Google today is announcing a number of changes to its Google Play app store, the most notable being a new way to try apps immediately without having to first install them on your mobile device. The new feature takes advantage of “Android Instant Apps” technology – Google’s attempt at bridging the mobile web world with that of native applications.
Instant Apps were first introduced at Google’s I/O developer conference last year. Unlike native apps that have to be downloaded in full, Instant Apps launch with just a tap on a URL. To support this, developers partition their apps into small, runnable parts, so they can start within seconds. The technology had only been available to select developers until their general release this May, announced at Google I/O 2017.
Today, Instant Apps are becoming a part of the Play Store, Google says. Via a new “Try it Now” button, users can start using an app without installing it.
There’s a small collection of Instant Apps available now, including those from BuzzFeed, NYTimes (Crossword), Hollar, Red Bull, Skyscanner, and others.
The feature is one of several improvements to the Play Store that Google is touting today.
Its revamped Editor’s Choice section is now live in 17 countries, for starters.
It launched a new home for Games featuring trailers and screenshots of gameplay. This section will introduce new sections soon – one for paid games (“Premium”) and another for upcoming and trending games (“New.”)
It’s also expanding its “live operations” banners and cards which alert users to in-game events on those games they already have installed. The feature is meant to help re-engage users beyond the initial install.
The company pointed to its other recommended app collections, too.
This includes the recently expanded group of “Android Excellence”-awarded apps – those Google believes have a strong focus on design, user experience and performance – and its Indie Games Festival winners. (The San Francisco competition just wrapped, and Google has opened nominations for its European counterpart.)
This focus on editorial suggestions is not unique to Google. Apple’s new App Store is also heavily editorially-driven, with longer features, write-ups, interviews, lists, and more, in addition to recommendations.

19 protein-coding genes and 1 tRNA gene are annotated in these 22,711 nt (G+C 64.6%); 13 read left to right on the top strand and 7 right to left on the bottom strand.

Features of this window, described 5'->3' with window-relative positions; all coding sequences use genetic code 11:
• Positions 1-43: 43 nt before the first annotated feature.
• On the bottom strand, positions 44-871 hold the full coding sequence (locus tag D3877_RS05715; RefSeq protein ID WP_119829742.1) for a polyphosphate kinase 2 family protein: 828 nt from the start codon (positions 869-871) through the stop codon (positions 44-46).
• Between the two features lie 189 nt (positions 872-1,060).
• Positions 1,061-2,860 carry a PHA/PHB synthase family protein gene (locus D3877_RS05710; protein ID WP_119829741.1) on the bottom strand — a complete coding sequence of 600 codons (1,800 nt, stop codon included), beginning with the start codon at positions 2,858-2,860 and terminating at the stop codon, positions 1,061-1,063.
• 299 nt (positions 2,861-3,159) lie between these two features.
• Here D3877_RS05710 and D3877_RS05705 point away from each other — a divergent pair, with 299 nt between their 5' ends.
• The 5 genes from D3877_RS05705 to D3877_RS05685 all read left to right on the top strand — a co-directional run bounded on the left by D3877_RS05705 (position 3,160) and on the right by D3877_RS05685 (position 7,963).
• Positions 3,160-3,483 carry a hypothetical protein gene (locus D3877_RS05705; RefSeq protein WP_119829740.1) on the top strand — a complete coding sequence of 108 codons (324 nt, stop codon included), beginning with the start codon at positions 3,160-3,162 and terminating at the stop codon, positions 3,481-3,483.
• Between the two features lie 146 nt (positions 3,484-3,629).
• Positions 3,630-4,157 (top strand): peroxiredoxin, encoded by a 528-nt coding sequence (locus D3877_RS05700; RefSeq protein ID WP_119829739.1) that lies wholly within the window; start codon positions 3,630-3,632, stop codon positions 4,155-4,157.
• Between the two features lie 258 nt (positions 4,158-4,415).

Google Play Console upgrade
Beyond the Play Store’s new consumer-facing features, the Google Play Console is being improved with added features for developers, too.
This includes five new measurements (dubbed Android Vitals) for understanding an app’s technical performance; improved pre-launch reports that are enabled for all developers, allowing them to see Test Lab results for their alpha and best apps; the ability to target alpha and beta builds to specific countries; and improvements in the device catalog, so it’s easier to see why a particular device won’t support your app.
Another set of improvements focuses on apps with subscription businesses attached. This is an area that Apple had also changed in its revamped App Store, when it dropped its split with developers from 70/30 to 85/15 in year two. (Google then agreed to do the same; that’s also now live today.)
Now Google says it’s making it easier for developers to set up and manage subscription services with the Play Billing Library and new test instruments to simplify testing the flows for successful and unsuccessful payments. It’s also allowing shorter free trials (a minimum of 3 days), optional notifications about cancellations; account hold to block non-playing users; and other items.
A new Google Play Security Reward Program is being introduced, as well.
Changes to the Play Store and Play Console like these have a sizable impact, given the store today reaches over 2 billion users across 190 countries. Last year alone, 82 billion apps were downloaded, and the number of developers exceeding 1 million installs grew by 35 percent since the year before, notes Google.